★★★★☆ Impressing last year with art mystery The Lost Leonardo, director Andreas Koefoed returns with altogether different piece of work. Far from the globe-trotting scope of his previous film, The Fall is an intimate and sensitive portrait of adolescence.

★★★★☆

Impressing last year with art mystery The Lost Leonardo, director Andreas Koefoed returns with altogether different piece of work. Far from the globe-trotting scope of his previous film, The Fall is an intimate and sensitive portrait of an adolescent girl struggling to get over an accident that nearly ended her life.

When she was just ten years old, Estrid fell from the bedroom window of her fifth floor apartment on to solid concrete. The nightmare accident should have killed her but miraculously she survived. Koefoed’s film charts her gradual physical and mental healing through six years of painful therapy. In as much as The Fall is about Estrid’s recovery it is also about her self-discovery as she emerges from childhood into early adulthood.

Koefoed lays out his thesis in the film’s opening moments, introducing us to the sixteen-year old Estrid as she explains to her teacher her dream of becoming a dancer, and how her accident has shaped her expressive performance as an artist. In rewinding back to her ten year old self, the film in one sense reassures us that in the end Estrid will be okay while serving as a reminder that recovery from trauma is a process without an end point.

The Fall is, at its core, a bildungsroman telling a deeply familiar story about becoming oneself. Estrid’s accident is the inciting incident that inspires Koefoed to tell her extraordinary story, but it’s in her normality that the film’s true drama is found. It’s the petulance with which she tells her mother to shut up, the maturity that she surprises her mother with around an on/off relationship with her school friend, and the goggle-eyes that she makes at another boy, this time in the far away US, where the real Estrid is to be found and finds herself.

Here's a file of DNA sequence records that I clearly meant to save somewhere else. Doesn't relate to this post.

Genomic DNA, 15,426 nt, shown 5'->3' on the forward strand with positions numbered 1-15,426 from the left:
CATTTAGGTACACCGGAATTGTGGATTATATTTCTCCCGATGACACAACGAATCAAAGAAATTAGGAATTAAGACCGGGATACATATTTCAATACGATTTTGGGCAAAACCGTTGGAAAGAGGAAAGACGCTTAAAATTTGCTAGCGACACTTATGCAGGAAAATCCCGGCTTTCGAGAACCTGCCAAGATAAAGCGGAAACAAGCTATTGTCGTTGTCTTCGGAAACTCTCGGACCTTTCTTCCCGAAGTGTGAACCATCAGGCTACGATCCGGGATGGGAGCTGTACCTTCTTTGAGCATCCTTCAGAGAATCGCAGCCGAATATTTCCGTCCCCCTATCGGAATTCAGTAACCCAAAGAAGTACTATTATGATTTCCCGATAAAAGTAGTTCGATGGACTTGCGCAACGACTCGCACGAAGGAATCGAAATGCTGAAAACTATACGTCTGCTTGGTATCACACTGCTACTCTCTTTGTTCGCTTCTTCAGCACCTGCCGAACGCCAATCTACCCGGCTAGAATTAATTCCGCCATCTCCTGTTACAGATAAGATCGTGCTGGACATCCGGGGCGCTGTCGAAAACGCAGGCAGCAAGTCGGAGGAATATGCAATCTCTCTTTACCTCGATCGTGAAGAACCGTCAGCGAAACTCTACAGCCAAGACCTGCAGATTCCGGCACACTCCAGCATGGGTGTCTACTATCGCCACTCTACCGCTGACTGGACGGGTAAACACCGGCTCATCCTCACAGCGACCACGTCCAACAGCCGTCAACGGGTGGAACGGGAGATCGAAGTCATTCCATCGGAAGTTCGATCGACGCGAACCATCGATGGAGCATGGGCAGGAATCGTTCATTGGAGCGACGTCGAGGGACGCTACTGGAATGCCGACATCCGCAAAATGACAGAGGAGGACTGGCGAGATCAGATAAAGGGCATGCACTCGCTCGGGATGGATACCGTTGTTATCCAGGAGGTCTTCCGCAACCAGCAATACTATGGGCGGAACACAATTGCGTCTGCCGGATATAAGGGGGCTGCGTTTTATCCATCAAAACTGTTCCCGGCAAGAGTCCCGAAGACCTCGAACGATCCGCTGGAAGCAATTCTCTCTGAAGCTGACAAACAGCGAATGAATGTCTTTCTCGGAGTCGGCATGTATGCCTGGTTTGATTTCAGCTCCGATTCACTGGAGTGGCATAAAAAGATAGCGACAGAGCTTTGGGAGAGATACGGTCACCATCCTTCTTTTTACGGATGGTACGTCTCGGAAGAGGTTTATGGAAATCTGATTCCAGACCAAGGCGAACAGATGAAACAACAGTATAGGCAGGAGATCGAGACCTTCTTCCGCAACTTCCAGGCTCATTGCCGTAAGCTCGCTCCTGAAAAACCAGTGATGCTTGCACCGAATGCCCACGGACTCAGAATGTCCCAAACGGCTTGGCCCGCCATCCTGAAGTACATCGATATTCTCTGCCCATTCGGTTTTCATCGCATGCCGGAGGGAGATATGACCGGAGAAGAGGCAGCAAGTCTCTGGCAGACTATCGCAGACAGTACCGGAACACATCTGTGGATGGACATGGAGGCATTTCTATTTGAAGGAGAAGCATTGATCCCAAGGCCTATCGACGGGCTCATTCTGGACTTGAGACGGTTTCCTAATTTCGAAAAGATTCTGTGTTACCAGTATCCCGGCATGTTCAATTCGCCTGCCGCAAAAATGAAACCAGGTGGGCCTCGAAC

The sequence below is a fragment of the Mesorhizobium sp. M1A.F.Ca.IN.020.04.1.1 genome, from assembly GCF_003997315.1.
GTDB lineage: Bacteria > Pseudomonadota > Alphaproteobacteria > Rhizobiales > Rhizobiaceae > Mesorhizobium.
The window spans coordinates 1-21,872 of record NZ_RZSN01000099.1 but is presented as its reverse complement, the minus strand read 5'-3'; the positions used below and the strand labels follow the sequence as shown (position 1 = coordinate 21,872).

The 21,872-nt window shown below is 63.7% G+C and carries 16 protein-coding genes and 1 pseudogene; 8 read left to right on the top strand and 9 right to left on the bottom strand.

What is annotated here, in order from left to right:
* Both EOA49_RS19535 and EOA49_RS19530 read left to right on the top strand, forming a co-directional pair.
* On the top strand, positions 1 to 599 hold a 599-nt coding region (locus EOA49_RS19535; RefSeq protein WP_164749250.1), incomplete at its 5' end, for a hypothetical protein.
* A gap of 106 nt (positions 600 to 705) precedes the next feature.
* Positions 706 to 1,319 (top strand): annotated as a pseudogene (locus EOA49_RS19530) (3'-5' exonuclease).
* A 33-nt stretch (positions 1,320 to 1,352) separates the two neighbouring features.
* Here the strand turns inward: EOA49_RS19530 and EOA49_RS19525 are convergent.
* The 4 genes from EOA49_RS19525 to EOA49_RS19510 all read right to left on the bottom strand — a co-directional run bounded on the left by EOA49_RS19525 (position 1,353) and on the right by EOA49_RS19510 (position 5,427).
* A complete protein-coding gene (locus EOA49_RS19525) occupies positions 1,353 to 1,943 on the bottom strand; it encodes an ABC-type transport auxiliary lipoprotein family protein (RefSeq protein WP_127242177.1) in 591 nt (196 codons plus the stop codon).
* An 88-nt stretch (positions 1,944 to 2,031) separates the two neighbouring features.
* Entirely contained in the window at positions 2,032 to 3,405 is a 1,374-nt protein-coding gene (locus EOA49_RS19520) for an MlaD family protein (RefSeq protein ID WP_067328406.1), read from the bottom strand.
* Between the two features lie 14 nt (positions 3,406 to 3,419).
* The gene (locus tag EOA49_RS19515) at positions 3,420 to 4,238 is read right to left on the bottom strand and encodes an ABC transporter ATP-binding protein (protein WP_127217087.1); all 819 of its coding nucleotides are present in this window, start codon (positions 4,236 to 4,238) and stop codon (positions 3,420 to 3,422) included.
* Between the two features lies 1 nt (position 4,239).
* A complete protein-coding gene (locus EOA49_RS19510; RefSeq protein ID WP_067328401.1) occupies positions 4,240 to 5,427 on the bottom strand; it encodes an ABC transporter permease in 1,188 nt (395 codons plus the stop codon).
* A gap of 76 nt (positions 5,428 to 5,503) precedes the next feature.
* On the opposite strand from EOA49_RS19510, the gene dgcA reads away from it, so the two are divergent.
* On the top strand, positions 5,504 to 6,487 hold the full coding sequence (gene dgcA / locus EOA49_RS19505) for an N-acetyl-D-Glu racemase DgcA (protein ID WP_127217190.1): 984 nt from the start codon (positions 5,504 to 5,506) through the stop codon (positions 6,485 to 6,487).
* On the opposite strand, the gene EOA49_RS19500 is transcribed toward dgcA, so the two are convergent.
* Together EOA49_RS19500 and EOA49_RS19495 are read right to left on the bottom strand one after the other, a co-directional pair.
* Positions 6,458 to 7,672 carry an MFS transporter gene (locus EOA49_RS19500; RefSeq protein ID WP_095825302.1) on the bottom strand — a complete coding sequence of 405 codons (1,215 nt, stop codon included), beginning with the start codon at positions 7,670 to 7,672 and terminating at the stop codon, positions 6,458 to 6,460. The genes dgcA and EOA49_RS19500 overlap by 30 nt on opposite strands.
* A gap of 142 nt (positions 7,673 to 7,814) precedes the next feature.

Estrid’s fall comes pointedly at the end of her prepubescent childhood. The film, rightly, doesn’t attempt turn such a horrible real life experience into a crass metaphor for adolescence, but there is no question that it posits a journey for Estrid that begins with her being broken before piecing herself, not back together per se, but into something new. Ironically, just as her mother remarks that the ‘old’ Estrid is coming back, Estrid herself is discovering someone new. This discovery is wonderfully represented by her lopping of her long brown hair in favour of a bubblegum-blue pixie cut: a wonderful image of teenage self-expression if ever there was one.

Of course, this act doesn’t magically resolve Estrid’s physical and mental scars, but it does, perhaps represent an acceptance of a new self, of an identity that is still forming itself. Estrid’s story is both unique and remarkable. But as a depiction of the painful and wonderful experience of the constant state of becoming, it’s hard to imagine anything more universal.

Christopher Machell